“If the surge has worked, why are the troops still in Iraq?”
To which reader xix replies
“Because they still have some oil! Even if republicans win the White House this coming election, you can bet the farm that our troops will be heading for home the minute their wells run dry! Make that ESPECIALLY if republicans win the White House!
The wells are not dry and the U.S., for all its efforts in Iraq, will not benefit directly from Iraq’s oil reserves.
After an open bid process in which international oil giants such as Chevron, Shell, BP and Exxon Mobil participated, the first contract was awarded to China National Petroleum Corporation (CPNC). CNPC (aka: PetroChina) was awarded a $3 billion oil service contract. The Government of Iraq was apparently prepared to sign no-bid contracts with several of the American and European firms until three U.S. Senators-Chuck Schumer (D, NY), John Kerry (D, MA), and Claire McCaskill (D, MO)-tried to intervene in the negotiation process. The three insisted that the Iraqi government not sign any contracts until an official revenue-sharing plan was established between the various Iraqi ethnic and religious groups. The Iraqi government balked and put the contracts out for open bid.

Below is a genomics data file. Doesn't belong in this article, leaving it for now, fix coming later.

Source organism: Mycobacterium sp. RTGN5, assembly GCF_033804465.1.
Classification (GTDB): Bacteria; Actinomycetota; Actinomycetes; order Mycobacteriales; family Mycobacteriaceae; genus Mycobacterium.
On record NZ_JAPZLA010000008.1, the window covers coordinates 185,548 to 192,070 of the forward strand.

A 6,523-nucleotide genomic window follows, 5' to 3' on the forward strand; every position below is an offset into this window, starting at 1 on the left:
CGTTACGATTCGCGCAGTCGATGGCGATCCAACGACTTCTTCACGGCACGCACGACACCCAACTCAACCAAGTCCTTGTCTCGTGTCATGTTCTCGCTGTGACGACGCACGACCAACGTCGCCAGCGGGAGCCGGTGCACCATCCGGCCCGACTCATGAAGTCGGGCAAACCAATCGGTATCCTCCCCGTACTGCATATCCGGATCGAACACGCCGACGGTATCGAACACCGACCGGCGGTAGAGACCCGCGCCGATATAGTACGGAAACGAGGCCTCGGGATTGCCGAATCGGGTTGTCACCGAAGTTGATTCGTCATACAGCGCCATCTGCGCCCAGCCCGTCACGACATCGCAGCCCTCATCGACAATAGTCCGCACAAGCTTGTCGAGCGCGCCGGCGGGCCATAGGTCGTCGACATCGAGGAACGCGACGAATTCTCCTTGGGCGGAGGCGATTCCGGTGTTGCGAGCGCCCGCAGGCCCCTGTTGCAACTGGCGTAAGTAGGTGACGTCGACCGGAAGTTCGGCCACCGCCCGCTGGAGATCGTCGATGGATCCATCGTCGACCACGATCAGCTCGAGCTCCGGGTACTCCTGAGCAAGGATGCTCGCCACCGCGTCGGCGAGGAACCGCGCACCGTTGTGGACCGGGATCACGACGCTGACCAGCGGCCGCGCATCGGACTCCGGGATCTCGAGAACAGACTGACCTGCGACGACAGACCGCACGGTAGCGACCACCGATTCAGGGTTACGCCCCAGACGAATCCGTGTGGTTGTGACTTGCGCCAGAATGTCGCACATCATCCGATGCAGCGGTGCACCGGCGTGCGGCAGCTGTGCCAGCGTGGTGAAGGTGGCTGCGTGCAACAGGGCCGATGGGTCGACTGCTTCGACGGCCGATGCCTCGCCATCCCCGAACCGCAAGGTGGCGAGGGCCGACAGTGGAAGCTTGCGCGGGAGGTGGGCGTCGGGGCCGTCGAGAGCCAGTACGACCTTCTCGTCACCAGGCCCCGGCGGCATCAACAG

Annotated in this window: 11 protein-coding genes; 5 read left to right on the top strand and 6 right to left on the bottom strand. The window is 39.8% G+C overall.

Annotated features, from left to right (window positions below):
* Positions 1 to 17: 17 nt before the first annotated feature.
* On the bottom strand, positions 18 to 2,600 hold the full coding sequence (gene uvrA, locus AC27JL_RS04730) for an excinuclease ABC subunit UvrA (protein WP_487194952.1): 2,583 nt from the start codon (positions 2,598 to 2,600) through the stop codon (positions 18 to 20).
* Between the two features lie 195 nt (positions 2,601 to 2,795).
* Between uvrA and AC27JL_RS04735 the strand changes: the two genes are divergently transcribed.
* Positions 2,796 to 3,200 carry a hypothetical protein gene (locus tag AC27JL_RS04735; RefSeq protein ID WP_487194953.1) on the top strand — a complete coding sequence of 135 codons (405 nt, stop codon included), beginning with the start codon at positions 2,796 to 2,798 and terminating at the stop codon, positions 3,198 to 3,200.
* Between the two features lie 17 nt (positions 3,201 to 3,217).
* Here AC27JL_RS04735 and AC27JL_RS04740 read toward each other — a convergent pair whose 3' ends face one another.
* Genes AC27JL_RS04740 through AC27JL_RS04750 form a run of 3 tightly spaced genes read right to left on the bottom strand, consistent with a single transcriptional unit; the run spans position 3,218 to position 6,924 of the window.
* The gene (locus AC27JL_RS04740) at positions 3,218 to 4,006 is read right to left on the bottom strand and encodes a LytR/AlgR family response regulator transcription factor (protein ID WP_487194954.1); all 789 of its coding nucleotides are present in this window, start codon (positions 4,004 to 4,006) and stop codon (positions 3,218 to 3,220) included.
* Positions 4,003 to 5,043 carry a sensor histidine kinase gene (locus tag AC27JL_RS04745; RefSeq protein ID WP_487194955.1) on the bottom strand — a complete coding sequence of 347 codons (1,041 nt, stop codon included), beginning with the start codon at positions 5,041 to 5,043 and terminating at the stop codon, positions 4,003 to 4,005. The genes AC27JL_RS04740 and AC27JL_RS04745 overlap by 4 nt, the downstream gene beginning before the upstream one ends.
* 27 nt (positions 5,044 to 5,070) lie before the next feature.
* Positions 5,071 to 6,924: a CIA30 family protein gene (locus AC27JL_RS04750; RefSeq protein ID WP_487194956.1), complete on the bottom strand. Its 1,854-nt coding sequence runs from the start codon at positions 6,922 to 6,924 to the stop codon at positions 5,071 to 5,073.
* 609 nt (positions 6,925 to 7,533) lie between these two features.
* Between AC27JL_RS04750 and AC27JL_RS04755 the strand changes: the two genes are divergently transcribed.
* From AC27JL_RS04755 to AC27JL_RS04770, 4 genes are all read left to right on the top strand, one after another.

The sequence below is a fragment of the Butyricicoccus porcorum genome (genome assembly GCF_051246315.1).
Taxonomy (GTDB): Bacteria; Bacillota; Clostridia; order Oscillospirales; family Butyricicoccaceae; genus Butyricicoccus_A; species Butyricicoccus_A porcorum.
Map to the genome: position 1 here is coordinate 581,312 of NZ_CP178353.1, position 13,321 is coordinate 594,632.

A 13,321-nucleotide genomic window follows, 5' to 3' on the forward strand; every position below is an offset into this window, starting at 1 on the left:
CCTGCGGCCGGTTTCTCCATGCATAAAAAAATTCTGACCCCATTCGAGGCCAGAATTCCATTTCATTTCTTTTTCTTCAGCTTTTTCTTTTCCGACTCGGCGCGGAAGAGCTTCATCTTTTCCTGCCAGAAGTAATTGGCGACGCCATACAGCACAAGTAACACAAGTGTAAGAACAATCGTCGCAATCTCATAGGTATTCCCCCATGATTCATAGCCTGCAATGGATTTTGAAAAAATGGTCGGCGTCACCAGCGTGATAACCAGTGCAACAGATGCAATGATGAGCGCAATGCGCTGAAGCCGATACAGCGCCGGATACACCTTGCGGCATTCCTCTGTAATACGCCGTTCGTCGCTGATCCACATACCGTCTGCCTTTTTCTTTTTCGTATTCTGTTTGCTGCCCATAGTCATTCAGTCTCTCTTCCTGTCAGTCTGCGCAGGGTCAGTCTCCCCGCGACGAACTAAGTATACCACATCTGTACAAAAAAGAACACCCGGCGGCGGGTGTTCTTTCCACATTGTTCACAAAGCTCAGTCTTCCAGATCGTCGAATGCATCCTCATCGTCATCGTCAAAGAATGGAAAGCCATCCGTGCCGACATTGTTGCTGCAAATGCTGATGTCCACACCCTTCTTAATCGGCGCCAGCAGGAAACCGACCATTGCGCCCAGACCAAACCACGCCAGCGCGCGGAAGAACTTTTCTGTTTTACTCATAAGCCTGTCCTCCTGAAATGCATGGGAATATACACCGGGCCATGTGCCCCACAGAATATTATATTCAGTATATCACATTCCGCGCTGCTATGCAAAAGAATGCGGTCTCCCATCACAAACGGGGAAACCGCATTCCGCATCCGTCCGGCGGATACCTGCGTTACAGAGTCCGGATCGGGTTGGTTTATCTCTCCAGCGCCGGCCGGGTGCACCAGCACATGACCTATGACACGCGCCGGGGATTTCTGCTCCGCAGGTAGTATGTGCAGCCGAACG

Whether western oil companies secure any additional contracts remains to be seen. Regardless, China benefits first and foremost from the blood U.S. and Allied soldiers have spilt. Way to go Schumer, Kerry, and McCaskill.
P.S. – xix, we haven’t pulled out of Iraq yet.
No Oil for Blood, Frederick W. Kagan, Weekly Standard
China agrees $3bn Iraq oil deal, Aljazeera.net
China Hails $3bln oil deal with Iraq, Yahoo! News
Foreign companies bid to boost Iraqi oil production, Said Rifai and Doug Smith, Los Angeles Times
Iraq’s oil fields open to bidders, CNNMoney.com